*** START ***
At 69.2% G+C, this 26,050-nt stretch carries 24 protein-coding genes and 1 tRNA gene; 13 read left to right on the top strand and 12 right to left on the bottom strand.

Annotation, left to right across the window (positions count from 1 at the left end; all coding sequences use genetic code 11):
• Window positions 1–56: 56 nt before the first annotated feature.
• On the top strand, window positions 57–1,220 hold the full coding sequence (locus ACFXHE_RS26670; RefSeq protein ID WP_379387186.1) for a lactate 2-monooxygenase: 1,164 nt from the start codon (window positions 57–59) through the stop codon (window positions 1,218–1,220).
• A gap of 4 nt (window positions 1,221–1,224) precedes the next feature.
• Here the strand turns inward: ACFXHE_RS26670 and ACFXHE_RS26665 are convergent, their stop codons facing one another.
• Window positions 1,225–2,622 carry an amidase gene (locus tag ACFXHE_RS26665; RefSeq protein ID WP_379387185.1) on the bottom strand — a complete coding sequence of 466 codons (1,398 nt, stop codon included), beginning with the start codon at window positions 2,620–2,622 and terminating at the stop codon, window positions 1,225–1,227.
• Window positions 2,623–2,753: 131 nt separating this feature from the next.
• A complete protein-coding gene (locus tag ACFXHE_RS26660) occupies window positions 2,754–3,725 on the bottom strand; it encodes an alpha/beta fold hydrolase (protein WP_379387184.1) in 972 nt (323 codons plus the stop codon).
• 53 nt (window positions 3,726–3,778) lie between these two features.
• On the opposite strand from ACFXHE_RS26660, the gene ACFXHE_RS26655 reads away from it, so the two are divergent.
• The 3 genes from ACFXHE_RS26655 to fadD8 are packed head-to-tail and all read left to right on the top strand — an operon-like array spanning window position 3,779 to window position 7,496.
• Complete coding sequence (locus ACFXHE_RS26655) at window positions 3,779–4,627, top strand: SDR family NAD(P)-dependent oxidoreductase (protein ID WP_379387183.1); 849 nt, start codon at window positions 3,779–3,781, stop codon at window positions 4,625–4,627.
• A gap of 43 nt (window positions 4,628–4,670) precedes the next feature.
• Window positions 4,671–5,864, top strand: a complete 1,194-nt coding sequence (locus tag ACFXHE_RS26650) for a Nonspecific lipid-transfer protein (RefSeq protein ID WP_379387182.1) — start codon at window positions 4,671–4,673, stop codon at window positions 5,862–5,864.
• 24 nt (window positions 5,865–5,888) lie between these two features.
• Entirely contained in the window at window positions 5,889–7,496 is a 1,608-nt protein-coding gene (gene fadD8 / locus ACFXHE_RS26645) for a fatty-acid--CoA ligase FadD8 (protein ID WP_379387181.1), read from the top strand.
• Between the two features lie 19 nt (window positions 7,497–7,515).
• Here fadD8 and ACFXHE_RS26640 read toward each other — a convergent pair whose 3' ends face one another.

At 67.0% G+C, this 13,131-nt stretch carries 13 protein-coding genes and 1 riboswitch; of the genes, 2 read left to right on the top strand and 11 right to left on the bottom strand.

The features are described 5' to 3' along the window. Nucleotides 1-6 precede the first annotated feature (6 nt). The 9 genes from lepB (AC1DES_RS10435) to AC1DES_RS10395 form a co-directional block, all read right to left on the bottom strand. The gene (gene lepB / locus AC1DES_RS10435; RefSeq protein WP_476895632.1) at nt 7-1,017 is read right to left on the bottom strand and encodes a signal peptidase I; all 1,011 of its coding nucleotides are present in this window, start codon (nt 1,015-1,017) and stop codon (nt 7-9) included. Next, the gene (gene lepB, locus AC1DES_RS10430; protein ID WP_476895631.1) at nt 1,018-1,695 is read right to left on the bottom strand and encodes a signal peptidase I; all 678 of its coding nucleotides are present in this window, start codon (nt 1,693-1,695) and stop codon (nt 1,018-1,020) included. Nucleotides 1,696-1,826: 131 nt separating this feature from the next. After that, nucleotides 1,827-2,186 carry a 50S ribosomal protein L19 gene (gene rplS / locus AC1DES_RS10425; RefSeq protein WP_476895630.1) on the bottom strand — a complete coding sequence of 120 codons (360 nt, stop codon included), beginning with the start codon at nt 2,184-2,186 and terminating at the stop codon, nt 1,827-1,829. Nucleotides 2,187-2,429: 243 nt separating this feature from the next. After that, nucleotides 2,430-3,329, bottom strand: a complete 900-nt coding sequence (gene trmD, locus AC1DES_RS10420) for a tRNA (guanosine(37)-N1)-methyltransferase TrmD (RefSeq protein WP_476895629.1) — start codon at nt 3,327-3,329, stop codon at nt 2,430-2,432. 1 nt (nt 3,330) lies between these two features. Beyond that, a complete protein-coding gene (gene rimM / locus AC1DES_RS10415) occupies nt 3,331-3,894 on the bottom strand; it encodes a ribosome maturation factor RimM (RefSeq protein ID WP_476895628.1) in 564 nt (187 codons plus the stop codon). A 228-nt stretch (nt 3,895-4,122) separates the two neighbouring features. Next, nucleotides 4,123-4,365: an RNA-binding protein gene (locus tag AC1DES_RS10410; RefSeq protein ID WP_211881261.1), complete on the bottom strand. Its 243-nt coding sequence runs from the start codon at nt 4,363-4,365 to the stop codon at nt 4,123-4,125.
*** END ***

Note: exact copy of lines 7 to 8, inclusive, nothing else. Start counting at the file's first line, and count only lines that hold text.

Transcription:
• Window positions 1,225–2,622 carry an amidase gene (locus tag ACFXHE_RS26665; RefSeq protein ID WP_379387185.1) on the bottom strand — a complete coding sequence of 466 codons (1,398 nt, stop codon included), beginning with the start codon at window positions 2,620–2,622 and terminating at the stop codon, window positions 1,225–1,227.
• Window positions 2,623–2,753: 131 nt separating this feature from the next.